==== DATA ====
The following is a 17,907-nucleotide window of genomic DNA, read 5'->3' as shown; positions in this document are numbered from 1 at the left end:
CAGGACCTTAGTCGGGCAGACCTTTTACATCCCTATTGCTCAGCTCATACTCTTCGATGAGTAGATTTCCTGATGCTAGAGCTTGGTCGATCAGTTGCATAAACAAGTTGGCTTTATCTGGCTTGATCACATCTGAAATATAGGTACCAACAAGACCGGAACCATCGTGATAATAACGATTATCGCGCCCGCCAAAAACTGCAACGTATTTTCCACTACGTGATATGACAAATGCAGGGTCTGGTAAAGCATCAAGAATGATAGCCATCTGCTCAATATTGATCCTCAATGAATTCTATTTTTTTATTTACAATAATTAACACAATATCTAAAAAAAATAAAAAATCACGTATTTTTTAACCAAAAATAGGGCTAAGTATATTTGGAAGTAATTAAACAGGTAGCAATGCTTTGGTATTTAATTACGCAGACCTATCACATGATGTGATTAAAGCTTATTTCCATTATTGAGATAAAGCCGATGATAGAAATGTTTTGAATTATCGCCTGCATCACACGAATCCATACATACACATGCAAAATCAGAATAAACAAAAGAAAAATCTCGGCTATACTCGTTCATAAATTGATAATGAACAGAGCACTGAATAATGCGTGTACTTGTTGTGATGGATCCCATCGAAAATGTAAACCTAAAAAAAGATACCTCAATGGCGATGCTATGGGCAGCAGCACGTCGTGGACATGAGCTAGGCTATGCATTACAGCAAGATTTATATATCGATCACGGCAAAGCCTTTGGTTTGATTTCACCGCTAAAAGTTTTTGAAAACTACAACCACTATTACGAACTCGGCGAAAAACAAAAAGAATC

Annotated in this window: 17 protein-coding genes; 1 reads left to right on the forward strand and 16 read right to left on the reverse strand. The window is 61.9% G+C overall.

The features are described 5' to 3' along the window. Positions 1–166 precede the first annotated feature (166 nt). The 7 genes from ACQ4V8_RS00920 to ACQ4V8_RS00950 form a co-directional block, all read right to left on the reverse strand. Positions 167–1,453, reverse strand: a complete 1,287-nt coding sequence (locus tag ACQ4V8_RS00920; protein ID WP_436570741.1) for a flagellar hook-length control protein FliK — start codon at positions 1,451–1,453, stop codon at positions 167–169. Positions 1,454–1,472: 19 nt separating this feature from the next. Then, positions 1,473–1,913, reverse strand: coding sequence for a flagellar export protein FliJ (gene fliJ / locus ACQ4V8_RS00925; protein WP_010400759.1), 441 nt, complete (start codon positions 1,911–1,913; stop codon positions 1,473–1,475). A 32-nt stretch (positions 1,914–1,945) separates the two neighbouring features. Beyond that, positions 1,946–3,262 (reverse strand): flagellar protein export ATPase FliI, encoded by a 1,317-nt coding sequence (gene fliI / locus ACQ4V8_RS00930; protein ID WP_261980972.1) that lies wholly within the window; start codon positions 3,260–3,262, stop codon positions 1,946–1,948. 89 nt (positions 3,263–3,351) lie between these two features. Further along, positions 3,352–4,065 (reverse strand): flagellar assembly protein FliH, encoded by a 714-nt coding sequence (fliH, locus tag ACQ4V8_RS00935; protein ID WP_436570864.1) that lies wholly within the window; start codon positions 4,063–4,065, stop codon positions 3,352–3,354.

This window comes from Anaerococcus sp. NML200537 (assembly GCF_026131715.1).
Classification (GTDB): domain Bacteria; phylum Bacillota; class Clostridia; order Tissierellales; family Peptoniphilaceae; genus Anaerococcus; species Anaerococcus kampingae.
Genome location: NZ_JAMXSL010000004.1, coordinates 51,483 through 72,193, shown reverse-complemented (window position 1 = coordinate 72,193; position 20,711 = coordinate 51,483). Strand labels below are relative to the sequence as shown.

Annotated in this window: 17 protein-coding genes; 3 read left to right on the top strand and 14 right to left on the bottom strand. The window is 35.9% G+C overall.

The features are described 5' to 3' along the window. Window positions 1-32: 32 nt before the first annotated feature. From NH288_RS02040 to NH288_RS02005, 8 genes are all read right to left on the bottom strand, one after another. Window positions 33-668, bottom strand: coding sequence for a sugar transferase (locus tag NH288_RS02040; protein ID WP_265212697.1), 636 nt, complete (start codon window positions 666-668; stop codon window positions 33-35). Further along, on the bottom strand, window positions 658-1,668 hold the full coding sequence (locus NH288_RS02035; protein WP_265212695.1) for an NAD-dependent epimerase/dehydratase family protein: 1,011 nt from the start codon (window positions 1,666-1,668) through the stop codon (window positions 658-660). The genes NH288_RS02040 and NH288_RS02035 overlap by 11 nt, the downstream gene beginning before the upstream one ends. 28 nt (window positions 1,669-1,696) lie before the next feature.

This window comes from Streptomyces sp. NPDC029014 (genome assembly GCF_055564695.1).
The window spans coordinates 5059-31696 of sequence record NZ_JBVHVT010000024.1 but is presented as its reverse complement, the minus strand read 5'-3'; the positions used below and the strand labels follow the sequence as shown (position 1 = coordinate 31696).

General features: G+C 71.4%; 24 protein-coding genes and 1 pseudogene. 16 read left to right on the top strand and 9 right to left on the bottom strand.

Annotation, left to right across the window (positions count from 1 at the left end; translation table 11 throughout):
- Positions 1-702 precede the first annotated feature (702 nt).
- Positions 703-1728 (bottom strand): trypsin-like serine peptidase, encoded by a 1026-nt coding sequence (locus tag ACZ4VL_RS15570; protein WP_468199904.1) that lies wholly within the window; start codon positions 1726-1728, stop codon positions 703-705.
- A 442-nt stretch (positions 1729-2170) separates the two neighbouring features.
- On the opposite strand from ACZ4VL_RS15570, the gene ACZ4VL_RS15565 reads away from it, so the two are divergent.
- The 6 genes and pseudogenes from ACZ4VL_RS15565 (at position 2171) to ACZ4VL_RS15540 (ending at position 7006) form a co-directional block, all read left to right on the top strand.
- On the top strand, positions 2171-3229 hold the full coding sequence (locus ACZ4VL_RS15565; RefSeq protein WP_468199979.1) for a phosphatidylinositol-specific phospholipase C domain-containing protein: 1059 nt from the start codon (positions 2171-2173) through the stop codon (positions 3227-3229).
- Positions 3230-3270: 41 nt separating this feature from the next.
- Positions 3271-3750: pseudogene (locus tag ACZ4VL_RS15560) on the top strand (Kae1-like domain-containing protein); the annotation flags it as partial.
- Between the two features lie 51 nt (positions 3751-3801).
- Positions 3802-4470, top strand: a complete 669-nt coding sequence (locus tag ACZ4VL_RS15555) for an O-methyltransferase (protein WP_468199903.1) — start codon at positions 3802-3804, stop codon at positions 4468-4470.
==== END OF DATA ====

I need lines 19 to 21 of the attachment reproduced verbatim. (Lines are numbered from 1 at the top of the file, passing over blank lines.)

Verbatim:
- On the top strand, positions 2171-3229 hold the full coding sequence (locus ACZ4VL_RS15565; RefSeq protein WP_468199979.1) for a phosphatidylinositol-specific phospholipase C domain-containing protein: 1059 nt from the start codon (positions 2171-2173) through the stop codon (positions 3227-3229).
- Positions 3230-3270: 41 nt separating this feature from the next.
- Positions 3271-3750: pseudogene (locus tag ACZ4VL_RS15560) on the top strand (Kae1-like domain-containing protein); the annotation flags it as partial.